On the entrance through her gate, you are welcomed by a row of cabbages on the right and a collection of herbal plants on the left.
A quick glimpse around the compound shows you rows of tomatoes supported by short poles, gooseberries, cabbages, sukumawiiki and spinach. On the upper area are rows of potatoes, cassava plants, matooke and chicken house.
Rather than have beautiful flowers all around her compound, Anne Ainomugisha decided to have beautiful vegetables. The home, located in Kitara, Katabi sub-county, Entebbe not far away from Kisubi Seminary sits on about 20 decimals.
Part of this is occupied by the family house, while the other carries almost every vegetable and medicinal herb you can think about. Ainomugisha calls the herbal medicinal area the ‘Green Pharmacy’.
The vegetables are planted in different ways, including food towers, food boxes, terraces and planting bags. The herbs include parsley, rosemary, lavender, chemonile tea, stevia and spear mint.
“I got the ideawhen I started staying home during the COVID-19 lockdown. I had this compound in front of me, while I used to spend money on basic vegetables and herbs,” she says.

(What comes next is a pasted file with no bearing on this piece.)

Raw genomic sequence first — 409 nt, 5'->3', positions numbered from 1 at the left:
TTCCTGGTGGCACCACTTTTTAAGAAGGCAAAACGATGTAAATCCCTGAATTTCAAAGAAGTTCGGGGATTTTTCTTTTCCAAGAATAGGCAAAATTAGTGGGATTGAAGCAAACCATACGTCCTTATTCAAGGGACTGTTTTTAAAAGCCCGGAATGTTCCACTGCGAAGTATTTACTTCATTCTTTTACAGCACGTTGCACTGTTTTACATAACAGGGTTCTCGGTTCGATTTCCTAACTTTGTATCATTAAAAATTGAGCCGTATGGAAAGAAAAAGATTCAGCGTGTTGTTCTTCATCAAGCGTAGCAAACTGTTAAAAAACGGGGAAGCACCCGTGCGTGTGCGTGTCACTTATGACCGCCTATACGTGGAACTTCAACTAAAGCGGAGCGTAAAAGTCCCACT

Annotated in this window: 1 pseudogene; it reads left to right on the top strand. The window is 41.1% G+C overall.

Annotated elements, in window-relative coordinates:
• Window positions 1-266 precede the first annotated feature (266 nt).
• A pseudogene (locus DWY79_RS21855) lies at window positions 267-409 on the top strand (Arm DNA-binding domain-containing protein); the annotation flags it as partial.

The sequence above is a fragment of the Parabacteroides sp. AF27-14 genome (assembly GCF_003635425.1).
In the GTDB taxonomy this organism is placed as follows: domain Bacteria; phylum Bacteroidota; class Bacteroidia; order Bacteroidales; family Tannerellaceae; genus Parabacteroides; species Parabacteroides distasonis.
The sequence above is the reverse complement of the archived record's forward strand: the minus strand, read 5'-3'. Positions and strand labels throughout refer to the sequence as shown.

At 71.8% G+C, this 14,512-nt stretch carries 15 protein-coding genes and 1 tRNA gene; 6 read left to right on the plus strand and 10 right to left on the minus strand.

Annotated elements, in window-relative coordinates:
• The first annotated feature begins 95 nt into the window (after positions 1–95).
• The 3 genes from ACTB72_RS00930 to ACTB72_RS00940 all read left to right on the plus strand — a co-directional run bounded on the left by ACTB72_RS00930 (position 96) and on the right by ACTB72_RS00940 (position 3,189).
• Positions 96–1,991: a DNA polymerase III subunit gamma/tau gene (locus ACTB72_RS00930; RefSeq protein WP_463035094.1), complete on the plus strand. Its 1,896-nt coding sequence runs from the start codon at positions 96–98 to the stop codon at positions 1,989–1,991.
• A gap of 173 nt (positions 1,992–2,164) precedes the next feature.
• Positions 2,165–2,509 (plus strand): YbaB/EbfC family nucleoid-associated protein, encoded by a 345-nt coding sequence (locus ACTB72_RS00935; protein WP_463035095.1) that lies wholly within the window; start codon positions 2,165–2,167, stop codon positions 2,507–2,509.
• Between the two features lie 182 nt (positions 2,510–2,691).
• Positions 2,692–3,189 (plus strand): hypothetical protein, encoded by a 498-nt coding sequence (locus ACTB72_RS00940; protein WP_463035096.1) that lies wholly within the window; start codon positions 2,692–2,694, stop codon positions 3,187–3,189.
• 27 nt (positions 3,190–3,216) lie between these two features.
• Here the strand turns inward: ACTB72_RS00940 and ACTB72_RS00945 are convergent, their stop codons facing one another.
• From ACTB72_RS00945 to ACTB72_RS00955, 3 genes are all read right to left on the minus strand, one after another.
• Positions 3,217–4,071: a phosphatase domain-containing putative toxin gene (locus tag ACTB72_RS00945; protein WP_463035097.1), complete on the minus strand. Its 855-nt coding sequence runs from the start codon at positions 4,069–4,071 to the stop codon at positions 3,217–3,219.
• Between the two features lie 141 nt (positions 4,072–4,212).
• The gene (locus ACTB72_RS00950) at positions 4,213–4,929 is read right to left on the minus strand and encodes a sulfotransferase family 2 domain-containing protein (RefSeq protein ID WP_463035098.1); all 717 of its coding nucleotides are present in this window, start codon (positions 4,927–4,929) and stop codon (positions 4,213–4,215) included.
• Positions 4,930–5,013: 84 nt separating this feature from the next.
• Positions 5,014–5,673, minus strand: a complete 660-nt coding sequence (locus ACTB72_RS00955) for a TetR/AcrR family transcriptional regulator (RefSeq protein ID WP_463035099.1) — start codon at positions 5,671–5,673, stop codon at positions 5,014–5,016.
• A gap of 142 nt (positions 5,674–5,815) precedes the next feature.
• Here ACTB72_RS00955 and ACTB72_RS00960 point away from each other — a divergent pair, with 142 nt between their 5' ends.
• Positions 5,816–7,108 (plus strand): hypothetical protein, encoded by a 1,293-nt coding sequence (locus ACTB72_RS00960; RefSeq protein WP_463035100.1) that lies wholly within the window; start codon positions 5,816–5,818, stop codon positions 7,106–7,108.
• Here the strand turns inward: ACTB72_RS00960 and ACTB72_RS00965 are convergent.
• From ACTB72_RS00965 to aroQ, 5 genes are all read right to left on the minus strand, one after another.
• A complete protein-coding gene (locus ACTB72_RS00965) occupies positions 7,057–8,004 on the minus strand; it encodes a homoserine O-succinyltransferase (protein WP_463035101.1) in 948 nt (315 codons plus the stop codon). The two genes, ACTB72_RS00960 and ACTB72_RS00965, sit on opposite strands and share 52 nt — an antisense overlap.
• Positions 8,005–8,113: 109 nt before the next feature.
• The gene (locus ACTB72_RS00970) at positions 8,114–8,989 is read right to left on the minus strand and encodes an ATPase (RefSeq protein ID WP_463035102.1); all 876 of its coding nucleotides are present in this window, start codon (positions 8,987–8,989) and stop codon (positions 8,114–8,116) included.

Although it was not so fertile because the upper part is covered by rocks, she slowly started fertilising it using compost, homemade manure. Initially, she and her children were growing vegetables for home consumption, however, they started producing a surplus that they decided to sell off. Today, neighbours walk into her compound for fresh tomatoes.
“This urban farm is also a stress reliever. There is no way you can suffer from depression when you have all these plants waiting for you,” Ainomugisha says.
All her children are involved in managing the farm. With ages between 4-18 years, one of them is the farm engineer, the other is the irrigation engineer, a livestock specialist and even a media manager.
“Managing the farm is very interesting because we are learning new tasks and it keeps us busy too,” Elisha Talemwa says.
Ainomugisha believes that responsibility must start at home.
“It has helped me grow them into appreciating responsibility and leadership,” she says.
But the farm is not only helping her groom her children, but also the neighborhood women. Ainomugisha is the chairperson of ‘Women of Hope’ a local women’s group.
“I am using this farm as a training ground for the ladies that I lead. I encourage them to do the same at their homes because this is a cheaper way of reducing domestic expenses, but also earn something,” she says. Her husband, Richard Mugisha, says they plan to turn the urban farm into a ‘self-contained’ agro-tourism centre.